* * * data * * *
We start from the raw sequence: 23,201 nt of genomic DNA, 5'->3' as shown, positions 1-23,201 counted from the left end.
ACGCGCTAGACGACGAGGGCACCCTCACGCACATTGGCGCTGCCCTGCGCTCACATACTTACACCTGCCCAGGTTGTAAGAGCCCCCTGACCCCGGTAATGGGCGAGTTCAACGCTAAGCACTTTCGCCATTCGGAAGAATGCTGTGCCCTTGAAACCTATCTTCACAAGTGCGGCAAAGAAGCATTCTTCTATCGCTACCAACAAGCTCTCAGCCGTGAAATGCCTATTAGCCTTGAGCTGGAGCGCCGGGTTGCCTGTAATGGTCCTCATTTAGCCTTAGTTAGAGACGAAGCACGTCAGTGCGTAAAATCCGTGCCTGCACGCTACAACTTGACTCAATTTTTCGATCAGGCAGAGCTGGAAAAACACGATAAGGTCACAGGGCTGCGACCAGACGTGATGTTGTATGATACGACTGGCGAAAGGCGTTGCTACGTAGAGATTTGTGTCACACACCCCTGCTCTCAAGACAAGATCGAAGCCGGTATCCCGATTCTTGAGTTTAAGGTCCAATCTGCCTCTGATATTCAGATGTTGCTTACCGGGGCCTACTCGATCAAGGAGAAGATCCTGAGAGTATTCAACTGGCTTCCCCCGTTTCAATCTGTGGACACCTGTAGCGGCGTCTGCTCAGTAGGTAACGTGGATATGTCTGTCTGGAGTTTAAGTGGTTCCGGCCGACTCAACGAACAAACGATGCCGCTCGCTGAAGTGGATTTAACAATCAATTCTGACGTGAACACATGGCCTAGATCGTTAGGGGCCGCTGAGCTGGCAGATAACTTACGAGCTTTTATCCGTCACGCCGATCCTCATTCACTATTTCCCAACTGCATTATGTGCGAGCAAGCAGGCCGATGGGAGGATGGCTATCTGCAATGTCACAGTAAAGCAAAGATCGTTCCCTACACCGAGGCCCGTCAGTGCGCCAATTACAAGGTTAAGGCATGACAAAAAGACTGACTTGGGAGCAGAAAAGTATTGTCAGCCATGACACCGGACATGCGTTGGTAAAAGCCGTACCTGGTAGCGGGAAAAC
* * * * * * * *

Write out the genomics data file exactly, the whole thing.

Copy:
We start from the raw sequence: 23,201 nt of genomic DNA, 5'->3' as shown, positions 1-23,201 counted from the left end.
ACGCGCTAGACGACGAGGGCACCCTCACGCACATTGGCGCTGCCCTGCGCTCACATACTTACACCTGCCCAGGTTGTAAGAGCCCCCTGACCCCGGTAATGGGCGAGTTCAACGCTAAGCACTTTCGCCATTCGGAAGAATGCTGTGCCCTTGAAACCTATCTTCACAAGTGCGGCAAAGAAGCATTCTTCTATCGCTACCAACAAGCTCTCAGCCGTGAAATGCCTATTAGCCTTGAGCTGGAGCGCCGGGTTGCCTGTAATGGTCCTCATTTAGCCTTAGTTAGAGACGAAGCACGTCAGTGCGTAAAATCCGTGCCTGCACGCTACAACTTGACTCAATTTTTCGATCAGGCAGAGCTGGAAAAACACGATAAGGTCACAGGGCTGCGACCAGACGTGATGTTGTATGATACGACTGGCGAAAGGCGTTGCTACGTAGAGATTTGTGTCACACACCCCTGCTCTCAAGACAAGATCGAAGCCGGTATCCCGATTCTTGAGTTTAAGGTCCAATCTGCCTCTGATATTCAGATGTTGCTTACCGGGGCCTACTCGATCAAGGAGAAGATCCTGAGAGTATTCAACTGGCTTCCCCCGTTTCAATCTGTGGACACCTGTAGCGGCGTCTGCTCAGTAGGTAACGTGGATATGTCTGTCTGGAGTTTAAGTGGTTCCGGCCGACTCAACGAACAAACGATGCCGCTCGCTGAAGTGGATTTAACAATCAATTCTGACGTGAACACATGGCCTAGATCGTTAGGGGCCGCTGAGCTGGCAGATAACTTACGAGCTTTTATCCGTCACGCCGATCCTCATTCACTATTTCCCAACTGCATTATGTGCGAGCAAGCAGGCCGATGGGAGGATGGCTATCTGCAATGTCACAGTAAAGCAAAGATCGTTCCCTACACCGAGGCCCGTCAGTGCGCCAATTACAAGGTTAAGGCATGACAAAAAGACTGACTTGGGAGCAGAAAAGTATTGTCAGCCATGACACCGGACATGCGTTGGTAAAAGCCGTACCTGGTAGCGGGAAAAC